While it sounds like a good idea to fix your interest rate if there is a historical low, generally speaking those who fix their rates pay for it in the long run. That’s essentially what a fix is; trading opportunity for the security of knowing what the interest on a home loan is for a set period of time.
So you pay a price – but is it a reasonable one?
I recently received a phone call from two different clients with a similar story. They both felt cheated by previous brokers who were ill informed, part time – so called subject matter experts. ‘stitched up’ were the exact words of one client, who found his broker through recommendations in a community chat thread.
To sum up his scenario, this particular client was very unhappy with his current loan set up. The broker he used last year recommended he fix his loan for 5 years at 4.60% – What I would call day light robbery and a perfect example of when a broker puts his interest before the clients and enters misleading and deceptive conduct territory. Unfortunately this happens too frequently, sometimes unintentionally and other times not so much.
It will cost the client $7,500 to break the fixed term loan but after doing a cost vs benefit analysis he will save at least $8,500 overall. Had the loan not been fixed for such a long period, there would be opportunity to save more.
While it sounds like a good idea to mitigate risk, there actually isn’t that much interest rate risk these days. We are no longer in the late ’80s when rates moved from 10 – 17 per cent in a year. Interest rates are very likely to be contained in a fairly narrow band over the next two to five years.
As you have gathered, I am not a fan of fixed rate mortgages as it can limit flexibility, especially 5 years which is essentially tying you to the lender. If you need to borrow more for example, you’ll have to go to your provider. And again if you want to move home, you’ll be beholden to your existing lender to let you take the loan with you. When the RBA lowers the cash rate, it means that homeowners who have a variable interest rate get a huge opportunity to pay off their loans more quickly. The same opportunity won’t apply to those who have fixed their rates, and who are now locked in to a certain amount for a fixed period of time.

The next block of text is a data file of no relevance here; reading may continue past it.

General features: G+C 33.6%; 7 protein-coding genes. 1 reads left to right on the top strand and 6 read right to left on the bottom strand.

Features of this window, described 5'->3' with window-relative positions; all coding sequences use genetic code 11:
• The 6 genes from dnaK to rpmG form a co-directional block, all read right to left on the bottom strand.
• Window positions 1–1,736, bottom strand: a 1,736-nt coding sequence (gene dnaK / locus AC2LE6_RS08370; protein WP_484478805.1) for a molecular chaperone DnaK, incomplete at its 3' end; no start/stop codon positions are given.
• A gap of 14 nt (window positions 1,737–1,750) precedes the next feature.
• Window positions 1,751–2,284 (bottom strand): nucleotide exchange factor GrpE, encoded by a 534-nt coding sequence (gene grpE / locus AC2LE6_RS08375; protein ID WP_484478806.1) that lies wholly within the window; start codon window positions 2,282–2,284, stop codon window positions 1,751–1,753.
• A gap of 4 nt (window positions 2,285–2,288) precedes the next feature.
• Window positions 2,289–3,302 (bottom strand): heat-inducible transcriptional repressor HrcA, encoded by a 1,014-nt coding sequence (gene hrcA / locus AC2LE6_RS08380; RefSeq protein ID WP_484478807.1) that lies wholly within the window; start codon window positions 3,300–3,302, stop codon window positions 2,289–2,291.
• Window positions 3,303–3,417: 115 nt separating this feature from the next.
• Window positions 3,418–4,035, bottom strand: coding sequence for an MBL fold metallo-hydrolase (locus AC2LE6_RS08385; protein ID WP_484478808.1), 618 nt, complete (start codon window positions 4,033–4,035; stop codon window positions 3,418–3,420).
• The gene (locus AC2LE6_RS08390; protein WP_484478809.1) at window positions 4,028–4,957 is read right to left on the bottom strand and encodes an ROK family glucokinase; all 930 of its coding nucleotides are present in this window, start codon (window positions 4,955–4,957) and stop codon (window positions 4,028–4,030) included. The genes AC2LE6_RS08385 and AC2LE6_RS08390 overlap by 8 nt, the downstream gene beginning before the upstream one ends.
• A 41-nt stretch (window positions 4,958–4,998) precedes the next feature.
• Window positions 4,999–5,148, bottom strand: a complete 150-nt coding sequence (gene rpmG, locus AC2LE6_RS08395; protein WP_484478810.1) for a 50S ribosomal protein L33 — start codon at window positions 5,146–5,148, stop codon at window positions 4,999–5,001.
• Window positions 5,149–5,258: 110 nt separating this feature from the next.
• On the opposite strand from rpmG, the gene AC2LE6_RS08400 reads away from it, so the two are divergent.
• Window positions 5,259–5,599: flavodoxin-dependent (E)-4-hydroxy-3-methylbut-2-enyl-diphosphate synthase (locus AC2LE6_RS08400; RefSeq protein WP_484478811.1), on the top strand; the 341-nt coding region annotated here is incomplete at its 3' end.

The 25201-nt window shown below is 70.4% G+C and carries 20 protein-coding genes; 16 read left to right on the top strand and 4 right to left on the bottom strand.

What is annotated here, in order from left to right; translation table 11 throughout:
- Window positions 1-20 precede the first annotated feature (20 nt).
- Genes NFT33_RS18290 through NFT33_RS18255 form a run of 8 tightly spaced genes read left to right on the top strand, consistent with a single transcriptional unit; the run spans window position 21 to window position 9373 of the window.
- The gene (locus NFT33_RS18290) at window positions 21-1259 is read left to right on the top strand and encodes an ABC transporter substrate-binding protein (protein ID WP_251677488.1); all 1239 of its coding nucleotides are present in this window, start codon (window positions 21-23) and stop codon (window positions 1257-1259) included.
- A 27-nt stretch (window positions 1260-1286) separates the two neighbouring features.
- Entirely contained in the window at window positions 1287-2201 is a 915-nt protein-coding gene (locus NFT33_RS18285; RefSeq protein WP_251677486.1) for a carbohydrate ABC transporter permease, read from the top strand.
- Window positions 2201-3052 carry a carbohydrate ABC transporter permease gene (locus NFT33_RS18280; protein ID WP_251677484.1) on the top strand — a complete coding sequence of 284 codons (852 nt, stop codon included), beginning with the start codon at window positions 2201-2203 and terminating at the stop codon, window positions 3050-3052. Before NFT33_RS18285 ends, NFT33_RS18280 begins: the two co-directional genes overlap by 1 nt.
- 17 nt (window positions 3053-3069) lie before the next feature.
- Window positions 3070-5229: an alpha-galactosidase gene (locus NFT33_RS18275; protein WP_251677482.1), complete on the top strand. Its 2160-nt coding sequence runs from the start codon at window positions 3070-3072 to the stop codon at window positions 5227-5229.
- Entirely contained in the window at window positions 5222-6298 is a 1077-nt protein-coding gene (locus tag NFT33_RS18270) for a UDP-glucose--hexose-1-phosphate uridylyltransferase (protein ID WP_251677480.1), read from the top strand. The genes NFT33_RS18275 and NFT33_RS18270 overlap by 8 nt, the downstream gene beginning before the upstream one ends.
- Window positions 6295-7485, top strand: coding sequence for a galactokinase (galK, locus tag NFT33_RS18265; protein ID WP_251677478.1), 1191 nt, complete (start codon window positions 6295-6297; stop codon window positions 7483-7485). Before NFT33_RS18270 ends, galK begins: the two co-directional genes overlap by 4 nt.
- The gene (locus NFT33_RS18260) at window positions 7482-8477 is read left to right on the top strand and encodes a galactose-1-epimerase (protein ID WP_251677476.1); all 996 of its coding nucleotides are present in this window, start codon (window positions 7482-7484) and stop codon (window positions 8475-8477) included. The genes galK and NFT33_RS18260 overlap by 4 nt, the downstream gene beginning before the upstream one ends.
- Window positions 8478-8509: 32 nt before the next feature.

Although a variable rate on a mortgage bond means that the buyer has to be flexible with their monthly budget, it is generally considered to be a better choice than a fixed rate option. Understandably a fixed interest rate means that at least one of the items of expenditure in your household budget is certain and the bank positioning it 25-50 basis points less makes it all the more attractive but you also pay a significantly higher rate than the variable rate straight away, so you are putting yourself behind the eight ball from day one. To recover that immediate loss, official rates have to rise very rapidly. Which they rarely do.
When I come across clients who are adamant they want to fix their loan and it makes sense to do so, I would always only encourage 2 years and careful consideration for any more. 2 years is a perfect amount of time and sub consciously we see it like our mobile phone plan, which can make it more digestible.
Remember, it’s important to take into account your future plans when considering whether or not to fix your home loan. If you think you might want to sell or refinance your home in the next few years then it’s probably not a good idea to fix as you’ll have to pay break costs.
At the end of the day, no one can predict with any real certainty where interest rates will go. If you can afford to weather the peaks and troughs it may pay to stick with a variable loan and hope for the best.
If you are looking for a second opinion on your home loan please feel free to call on 03 8390 5855 or email firstname.lastname@example.org